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Apportionment typically describes the allocation of expenses between 2 or more parties.
These arrangements can be between buyer and seller or even among partners.
Common expenses consider for apportionment include:
- Lease related expenses
The method of allocation is usually agreed beforehand or prorated.
For example, at the closing process of a property transaction, property taxes paid in arrears need to be settled. The amount due is then apportioned between buyer and seller.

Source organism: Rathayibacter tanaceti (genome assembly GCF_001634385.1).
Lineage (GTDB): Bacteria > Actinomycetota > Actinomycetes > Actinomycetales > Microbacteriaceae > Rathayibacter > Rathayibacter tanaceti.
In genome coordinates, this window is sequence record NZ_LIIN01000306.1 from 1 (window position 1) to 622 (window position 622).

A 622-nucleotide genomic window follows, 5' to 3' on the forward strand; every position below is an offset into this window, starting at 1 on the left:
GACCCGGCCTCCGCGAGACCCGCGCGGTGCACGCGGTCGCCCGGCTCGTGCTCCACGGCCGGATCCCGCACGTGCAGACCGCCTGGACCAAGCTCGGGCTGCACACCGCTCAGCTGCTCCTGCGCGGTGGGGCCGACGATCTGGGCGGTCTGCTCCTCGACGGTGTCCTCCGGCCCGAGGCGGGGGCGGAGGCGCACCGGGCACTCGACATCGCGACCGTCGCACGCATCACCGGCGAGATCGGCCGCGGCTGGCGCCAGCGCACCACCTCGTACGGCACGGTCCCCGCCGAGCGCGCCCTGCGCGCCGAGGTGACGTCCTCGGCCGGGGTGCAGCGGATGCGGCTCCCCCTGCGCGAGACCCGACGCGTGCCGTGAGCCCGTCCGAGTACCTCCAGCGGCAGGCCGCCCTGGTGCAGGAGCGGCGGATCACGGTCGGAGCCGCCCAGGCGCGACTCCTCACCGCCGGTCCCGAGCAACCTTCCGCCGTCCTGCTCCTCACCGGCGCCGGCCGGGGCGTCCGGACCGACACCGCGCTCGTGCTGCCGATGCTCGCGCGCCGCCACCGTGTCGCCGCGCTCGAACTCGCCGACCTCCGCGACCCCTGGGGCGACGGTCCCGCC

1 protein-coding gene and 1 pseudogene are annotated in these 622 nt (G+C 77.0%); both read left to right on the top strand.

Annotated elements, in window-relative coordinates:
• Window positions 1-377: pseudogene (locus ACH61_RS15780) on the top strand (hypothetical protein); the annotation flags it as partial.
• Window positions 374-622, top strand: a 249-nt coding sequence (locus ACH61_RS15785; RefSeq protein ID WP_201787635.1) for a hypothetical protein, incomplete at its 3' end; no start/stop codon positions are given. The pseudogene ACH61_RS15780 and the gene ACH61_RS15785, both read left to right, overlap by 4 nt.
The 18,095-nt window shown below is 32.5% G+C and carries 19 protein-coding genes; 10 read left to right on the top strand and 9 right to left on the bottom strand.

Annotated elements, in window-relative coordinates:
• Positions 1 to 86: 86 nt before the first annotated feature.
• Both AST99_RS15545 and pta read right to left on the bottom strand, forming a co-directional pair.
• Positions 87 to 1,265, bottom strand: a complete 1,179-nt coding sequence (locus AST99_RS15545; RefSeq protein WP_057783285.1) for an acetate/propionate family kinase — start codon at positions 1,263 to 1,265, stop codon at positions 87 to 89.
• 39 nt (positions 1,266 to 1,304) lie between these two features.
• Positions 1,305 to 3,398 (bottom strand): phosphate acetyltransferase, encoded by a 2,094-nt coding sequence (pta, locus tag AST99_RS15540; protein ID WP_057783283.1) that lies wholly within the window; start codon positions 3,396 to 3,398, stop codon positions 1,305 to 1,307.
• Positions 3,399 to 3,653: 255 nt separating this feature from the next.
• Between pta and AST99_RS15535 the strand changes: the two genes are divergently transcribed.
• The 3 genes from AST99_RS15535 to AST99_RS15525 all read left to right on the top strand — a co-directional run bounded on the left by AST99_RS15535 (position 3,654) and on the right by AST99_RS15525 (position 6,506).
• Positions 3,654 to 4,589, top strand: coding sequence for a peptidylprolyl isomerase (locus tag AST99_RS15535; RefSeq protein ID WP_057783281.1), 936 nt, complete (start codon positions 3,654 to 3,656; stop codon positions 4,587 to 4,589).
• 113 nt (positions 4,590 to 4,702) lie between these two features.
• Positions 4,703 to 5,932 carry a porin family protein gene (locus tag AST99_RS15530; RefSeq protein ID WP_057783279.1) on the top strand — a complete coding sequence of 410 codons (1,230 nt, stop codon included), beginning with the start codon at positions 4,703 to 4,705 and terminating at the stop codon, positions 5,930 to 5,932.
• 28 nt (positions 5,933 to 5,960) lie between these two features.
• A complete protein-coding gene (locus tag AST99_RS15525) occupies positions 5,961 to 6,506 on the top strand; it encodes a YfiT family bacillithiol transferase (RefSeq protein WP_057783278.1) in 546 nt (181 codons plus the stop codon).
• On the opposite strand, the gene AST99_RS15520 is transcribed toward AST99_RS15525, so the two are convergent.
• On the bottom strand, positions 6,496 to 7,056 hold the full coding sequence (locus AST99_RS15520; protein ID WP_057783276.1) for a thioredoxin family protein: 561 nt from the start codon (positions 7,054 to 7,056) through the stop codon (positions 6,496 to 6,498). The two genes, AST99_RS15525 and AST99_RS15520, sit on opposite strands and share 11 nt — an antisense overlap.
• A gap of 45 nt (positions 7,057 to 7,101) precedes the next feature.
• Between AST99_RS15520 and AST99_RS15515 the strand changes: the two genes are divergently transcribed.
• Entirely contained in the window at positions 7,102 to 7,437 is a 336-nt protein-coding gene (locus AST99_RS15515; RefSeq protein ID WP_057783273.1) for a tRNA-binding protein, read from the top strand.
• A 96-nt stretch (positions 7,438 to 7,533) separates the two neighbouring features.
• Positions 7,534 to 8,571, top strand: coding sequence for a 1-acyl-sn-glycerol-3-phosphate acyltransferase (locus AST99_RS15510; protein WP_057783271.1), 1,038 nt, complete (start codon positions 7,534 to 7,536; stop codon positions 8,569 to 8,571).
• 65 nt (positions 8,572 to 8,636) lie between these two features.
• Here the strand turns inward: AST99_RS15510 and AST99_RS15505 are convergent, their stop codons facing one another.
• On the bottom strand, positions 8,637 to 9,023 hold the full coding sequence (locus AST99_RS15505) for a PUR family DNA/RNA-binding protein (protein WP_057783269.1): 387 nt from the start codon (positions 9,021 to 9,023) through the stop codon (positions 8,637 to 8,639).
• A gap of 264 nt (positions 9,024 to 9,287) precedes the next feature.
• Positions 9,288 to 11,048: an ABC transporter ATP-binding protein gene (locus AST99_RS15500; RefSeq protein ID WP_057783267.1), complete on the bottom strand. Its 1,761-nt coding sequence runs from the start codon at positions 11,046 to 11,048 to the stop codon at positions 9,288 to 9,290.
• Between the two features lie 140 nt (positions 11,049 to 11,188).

Apportionment can also be used to describe geographic localization of revenue sources for tax planning.
For example one-third of a company’s revenue originate from another state and that portion should be taxed according to that state’s tax regulations.
A third way the term apportionment is used is when a house is partitioned into more than one parcel by tenants in common.
These situations can arise when there are more than one owner and one party is insistent on selling but another refuse to do so. By partitioning, the party who wish to sell will be able to sell his segment of the property.